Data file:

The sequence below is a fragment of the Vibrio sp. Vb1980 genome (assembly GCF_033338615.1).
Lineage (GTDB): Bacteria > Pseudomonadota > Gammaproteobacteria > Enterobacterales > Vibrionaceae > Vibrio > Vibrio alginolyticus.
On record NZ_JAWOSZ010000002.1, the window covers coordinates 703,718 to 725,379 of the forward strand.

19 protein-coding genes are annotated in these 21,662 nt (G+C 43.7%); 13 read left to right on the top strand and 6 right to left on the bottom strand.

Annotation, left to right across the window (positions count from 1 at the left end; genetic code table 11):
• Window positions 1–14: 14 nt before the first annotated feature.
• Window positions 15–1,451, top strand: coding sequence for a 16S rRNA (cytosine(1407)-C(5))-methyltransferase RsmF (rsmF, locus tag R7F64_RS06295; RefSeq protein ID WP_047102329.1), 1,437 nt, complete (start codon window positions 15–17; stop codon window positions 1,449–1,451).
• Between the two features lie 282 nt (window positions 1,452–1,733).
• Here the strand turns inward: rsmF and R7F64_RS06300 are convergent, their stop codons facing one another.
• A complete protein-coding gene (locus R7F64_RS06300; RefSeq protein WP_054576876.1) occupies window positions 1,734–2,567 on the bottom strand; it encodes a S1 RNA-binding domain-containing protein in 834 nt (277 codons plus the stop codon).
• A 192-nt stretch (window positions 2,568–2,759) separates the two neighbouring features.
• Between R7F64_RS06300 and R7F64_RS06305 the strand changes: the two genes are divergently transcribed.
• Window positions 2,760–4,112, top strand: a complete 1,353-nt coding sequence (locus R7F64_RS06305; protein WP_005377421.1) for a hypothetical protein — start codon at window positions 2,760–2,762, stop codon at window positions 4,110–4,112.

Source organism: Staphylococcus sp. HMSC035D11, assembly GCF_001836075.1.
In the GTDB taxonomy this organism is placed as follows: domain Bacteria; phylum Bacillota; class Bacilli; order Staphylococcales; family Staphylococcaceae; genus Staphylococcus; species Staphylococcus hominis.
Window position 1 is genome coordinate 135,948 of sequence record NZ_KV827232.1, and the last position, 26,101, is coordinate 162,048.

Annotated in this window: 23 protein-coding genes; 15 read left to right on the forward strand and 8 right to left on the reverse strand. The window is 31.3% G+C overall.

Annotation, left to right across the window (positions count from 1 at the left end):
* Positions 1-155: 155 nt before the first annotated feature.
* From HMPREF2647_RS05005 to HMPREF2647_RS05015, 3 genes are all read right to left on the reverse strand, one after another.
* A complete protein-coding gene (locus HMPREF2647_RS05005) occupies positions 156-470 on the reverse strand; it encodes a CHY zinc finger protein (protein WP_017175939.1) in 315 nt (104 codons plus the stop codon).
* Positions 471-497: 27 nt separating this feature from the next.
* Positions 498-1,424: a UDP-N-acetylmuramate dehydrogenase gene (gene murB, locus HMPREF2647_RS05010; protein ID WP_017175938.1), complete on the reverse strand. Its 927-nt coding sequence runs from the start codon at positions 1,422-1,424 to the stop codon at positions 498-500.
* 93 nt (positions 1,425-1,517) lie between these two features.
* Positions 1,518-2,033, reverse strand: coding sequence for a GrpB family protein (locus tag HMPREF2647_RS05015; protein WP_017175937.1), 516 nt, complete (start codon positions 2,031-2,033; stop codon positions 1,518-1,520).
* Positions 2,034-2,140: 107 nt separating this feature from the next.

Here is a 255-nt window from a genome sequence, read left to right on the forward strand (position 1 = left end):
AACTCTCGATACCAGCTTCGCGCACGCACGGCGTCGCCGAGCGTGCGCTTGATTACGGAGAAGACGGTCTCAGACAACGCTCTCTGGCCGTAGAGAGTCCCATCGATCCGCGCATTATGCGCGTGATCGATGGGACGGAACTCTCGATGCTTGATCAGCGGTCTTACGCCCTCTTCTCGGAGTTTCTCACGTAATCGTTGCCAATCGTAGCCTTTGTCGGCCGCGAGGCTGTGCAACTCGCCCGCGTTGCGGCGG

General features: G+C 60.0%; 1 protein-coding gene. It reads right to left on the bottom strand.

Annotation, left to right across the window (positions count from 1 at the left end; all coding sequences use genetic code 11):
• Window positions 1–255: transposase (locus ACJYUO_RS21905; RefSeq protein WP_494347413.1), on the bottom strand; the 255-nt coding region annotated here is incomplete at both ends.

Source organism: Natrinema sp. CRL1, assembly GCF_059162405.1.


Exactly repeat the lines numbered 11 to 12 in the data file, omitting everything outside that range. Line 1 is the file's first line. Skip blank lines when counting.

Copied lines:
• A 192-nt stretch (window positions 2,568–2,759) separates the two neighbouring features.
• Between R7F64_RS06300 and R7F64_RS06305 the strand changes: the two genes are divergently transcribed.